I met Michelene Auguste on a dating app, but for a long time we told people we met at an art gallery, because our first date was to an art exhibition (Philip Guston at Hauser & Wirth) and meeting on a dating app seemed embarrassing, at least at the time. I don’t remember our second date because we never stopped hanging out. It’s been three years now. We’ve travelled the world together. We’ve watched Arabian sunsets next to Christmas trees in a desert, sailed around Greek islands, and have got lost climbing a mountain in China. Michelene also showed me her home country, Trinidad and Tobago, a place that now feels like a tattoo across my entire life. Seeing Trinidad was like meeting Michelene all over again. Trinidad is tough and beautiful, industrial and tropical. Seeing a loved one’s home country for the first time is like watching a time lapse of a universe blossoming—it’s one of those impossible feelings. I felt this way again when Michelene opened DEM, a store that brings Michelene’s Caribbean soul to lower Manhattan.
Michelene came to America three years ago to work as a fashion model, after years of modeling all over Europe. Wherever Michelene goes (and I’ve witnessed this firsthand whenever we travel) she always searches for the junk shops and the vintage stores. Her and I both have a shared affinity for secondhand stuff—garbage, the discarded bits of someone else’s life. For Michelene her main interest is clothing—the combination of fabric, color, and texture. These elements form an alphabet that Michelene’s been writing—a language that can be read inside of DEM.
DEM isn’t just a vintage store; it’s a new form of storytelling, and the story is Michelene’s, and it’s told through clothing and objects. It’s a story I hope she never stops telling. In Michelene’s world, I am constantly reminded how important it is to tell our stories by whatever means. I’m reminded that everything has a value, just as everyone has a voice. All things can be salvaged. There is no trash, only an endless world of stories.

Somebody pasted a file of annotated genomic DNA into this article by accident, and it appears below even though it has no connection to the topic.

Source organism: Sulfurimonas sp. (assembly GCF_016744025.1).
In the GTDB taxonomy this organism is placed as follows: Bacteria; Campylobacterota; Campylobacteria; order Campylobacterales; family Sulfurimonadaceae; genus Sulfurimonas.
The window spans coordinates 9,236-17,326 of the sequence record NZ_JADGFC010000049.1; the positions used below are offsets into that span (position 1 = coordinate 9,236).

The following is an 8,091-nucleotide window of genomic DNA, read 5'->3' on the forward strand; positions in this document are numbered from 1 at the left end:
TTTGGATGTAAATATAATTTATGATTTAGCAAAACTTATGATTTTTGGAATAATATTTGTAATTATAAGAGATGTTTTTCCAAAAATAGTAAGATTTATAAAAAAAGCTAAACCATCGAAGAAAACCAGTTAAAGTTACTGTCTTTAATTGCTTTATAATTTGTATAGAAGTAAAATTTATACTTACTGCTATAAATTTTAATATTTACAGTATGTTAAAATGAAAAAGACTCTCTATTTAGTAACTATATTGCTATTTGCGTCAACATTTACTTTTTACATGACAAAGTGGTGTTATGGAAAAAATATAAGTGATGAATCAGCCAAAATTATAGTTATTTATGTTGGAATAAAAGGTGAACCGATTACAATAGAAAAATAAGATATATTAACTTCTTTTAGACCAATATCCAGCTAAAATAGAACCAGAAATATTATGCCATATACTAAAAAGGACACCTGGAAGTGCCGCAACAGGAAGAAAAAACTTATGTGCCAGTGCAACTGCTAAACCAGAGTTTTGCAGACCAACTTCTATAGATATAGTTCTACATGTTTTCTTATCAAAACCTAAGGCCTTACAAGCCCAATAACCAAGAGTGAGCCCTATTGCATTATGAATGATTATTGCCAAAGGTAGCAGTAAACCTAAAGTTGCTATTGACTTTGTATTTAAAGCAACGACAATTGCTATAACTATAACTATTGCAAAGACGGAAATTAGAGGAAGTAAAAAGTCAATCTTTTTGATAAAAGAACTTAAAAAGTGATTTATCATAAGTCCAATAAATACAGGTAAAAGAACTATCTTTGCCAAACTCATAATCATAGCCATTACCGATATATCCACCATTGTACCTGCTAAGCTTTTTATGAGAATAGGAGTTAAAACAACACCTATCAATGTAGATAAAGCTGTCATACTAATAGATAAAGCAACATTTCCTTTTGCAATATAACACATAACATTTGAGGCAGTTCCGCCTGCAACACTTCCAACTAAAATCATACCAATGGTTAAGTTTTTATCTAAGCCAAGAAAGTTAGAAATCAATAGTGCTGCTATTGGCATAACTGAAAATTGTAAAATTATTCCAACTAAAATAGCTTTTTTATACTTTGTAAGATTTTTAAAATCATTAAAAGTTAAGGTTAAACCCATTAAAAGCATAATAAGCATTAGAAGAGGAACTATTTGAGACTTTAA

For this interview I wanted to give you a few words instead of questions, and just listen to what those bring to mind for you.
The first is Home…
Home is my first love, Trinidad and Tobago. Home is the roosters waking me up in the morning, my family, a good roti, the beach, the ice cream guy down the street that’s been there since I was born, everyone staring at you and in your business, which is what we call macoing. It’s soca, dancehall, calypso. Home has also become my little apartment in Bushwick, above a fruit shop, where the guys working there all tell me “good morning” and wish me a good day. It’s my best friends and their kids. It’s you.
Orange—it feels like home. The kitchen in my childhood home was this burnt orange color, like the color of our sunsets. It’s a color I’m always looking for, and one that has followed me somehow. I sometimes find in sunsets that I’ve been lucky to see all over the world.
My ancestors, my family and my future.
Guava hitting the floor outside my window, the birds, and my mom and grandmother singing.
Being at my grandmother’s house with all of my cousins, climbing trees, and picking plums. Also, my mom was a flight attendant, and before every flight she would call me to her room to help her pack. She planned all her outfits even if she was only leaving for a couple days. We’d have a mini fashion show in her bedroom. I loved those moments with her.
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Photography by Anna Ottum.